In Summary - Building / Construction Project Manager
Building / Construction Project Managers typically work in the following Career Sectors:
Videos & Interviews
Colin Butterly, Site Manager - Trade Entry
Colin Butterly has worked his way up from apprentice Carpenter / Joiner to trainee Site Manager, offering him greater opportunities and more responsibility. He is currently studying in DIT for a level 7 degree in Construction Management which he gained advanced entry into due to his trade qualification.
Aidan Maher, Site Manager - Grad Entry
Aiden Maher holds a degree in Construction Management from UL and has recently completed a part time masters degree in Project Management. Aiden's job involves acting as a co-ordinator between all parties to ensure construction projects run as smoothly as possible.
Videos on the Web
- Building / Construction Project Manager- from: Youtube Search
- Assistant Construction Manager - from: icould [UK] Video
The Work - Building / Construction Project Manager
Construction managers supervise, control and co-ordinate the construction of building, civil engineering, engineering and architectural projects on-site. They make sure that projects are constructed within time, quality and cost limits. They need to keep track of all sub contractors on site and make sure that all workers have relevant paperwork. Because they work on-site, construction managers are sometimes known as construction site managers or site managers.
A building project manager is often involved from the initial concept and design of a project through to its construction and completion. They keep track of progress, building control regulations and quality standards and resolve any technical difficulties that arise. They are likely to work on more than one project at a time.
They work from:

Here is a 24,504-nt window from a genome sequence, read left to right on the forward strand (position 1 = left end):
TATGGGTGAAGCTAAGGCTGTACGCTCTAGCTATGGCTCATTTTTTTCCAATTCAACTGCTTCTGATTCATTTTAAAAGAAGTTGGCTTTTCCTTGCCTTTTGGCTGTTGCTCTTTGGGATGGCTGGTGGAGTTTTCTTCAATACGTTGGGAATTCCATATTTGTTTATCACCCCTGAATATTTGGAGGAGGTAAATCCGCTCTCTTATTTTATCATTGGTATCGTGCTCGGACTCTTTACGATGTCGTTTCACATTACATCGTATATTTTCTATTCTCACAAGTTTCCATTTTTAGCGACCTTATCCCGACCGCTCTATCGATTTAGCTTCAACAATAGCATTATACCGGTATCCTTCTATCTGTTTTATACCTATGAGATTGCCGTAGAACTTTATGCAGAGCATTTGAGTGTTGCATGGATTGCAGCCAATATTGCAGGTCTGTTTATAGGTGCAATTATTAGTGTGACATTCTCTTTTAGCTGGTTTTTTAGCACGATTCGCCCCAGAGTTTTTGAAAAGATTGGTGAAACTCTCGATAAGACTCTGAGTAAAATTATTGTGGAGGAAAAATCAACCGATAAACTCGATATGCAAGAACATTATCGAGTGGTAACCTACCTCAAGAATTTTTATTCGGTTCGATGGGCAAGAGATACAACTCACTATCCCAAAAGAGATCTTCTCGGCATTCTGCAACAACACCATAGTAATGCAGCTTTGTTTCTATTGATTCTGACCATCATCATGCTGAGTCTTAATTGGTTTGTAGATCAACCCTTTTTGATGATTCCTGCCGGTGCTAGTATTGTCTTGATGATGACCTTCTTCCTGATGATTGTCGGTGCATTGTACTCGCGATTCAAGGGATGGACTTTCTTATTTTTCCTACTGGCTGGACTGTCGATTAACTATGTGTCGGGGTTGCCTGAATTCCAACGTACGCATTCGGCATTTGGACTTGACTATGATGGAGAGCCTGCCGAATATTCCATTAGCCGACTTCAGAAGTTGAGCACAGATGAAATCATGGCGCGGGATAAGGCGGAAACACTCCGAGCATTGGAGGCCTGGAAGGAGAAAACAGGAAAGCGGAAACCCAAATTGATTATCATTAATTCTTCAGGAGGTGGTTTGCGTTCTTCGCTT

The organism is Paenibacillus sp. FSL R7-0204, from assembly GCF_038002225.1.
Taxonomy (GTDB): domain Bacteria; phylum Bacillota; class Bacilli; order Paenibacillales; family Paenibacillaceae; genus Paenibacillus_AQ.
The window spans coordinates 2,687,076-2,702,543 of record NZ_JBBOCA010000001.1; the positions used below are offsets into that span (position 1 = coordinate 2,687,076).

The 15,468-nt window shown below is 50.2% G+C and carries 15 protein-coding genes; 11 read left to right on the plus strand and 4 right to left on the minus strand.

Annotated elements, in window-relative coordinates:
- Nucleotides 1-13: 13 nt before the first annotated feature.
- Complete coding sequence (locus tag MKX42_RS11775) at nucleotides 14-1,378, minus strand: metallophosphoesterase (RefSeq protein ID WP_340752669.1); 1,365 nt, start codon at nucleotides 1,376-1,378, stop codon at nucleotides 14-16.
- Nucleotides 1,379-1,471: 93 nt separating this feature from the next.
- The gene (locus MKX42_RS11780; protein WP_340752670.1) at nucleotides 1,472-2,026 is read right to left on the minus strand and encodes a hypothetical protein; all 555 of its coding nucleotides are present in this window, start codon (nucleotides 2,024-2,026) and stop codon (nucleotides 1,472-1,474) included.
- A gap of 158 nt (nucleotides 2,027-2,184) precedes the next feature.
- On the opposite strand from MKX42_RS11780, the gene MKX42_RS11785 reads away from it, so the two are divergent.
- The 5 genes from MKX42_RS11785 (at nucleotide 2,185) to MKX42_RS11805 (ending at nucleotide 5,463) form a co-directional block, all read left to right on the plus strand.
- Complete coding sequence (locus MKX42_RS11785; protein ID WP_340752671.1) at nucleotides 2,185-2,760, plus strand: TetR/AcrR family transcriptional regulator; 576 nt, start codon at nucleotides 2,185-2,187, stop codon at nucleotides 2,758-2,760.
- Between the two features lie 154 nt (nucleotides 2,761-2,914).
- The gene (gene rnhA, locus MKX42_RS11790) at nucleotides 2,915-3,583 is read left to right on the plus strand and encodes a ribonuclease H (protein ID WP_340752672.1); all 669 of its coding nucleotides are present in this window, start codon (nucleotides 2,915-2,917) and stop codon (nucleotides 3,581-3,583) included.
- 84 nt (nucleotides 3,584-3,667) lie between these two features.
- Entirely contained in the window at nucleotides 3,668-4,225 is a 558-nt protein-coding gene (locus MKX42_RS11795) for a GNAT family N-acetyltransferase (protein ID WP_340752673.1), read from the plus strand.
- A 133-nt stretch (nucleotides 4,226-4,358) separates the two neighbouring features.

- Technical drawings prepared by architects, structural engineers and civil engineers.
- Plans and schedules prepared by planners or themselves.
- Budgets prepared by estimators and quantity surveyors.
Construction managers carry out the following tasks:
- Recruit local staff or sub-contractors when required.
- Order materials and machinery at appropriate times.
- Check drawings for errors or things that have been missed out that could cause problems.
- Write statements of how each job on site is to be done.
- Arrange vehicle access for construction sites.
- Arrange storage of hazardous chemicals on construction sites.
- Ensure the construction site is signposted.
- Arrange construction site security.
- Write health and safety procedures for the construction site.
- Organise and work with different trades people or sub-contractors so that work progresses efficiently.
- Solve day-to-day problems as they arise.
- Consult with architects, engineers and sub-contractors.
- Keep records of work progress and of labour, material and machinery used.
- Keep records of problems and their solutions.
- Work out extra time and costs that may arise due to bad weather or unexpected problems.
- Observe and co-ordinate work progress on construction sites.
- Make sure that quality standards meet those laid down in drawings and specifications.
- Work with people at head office.
- Source the best material at the best price.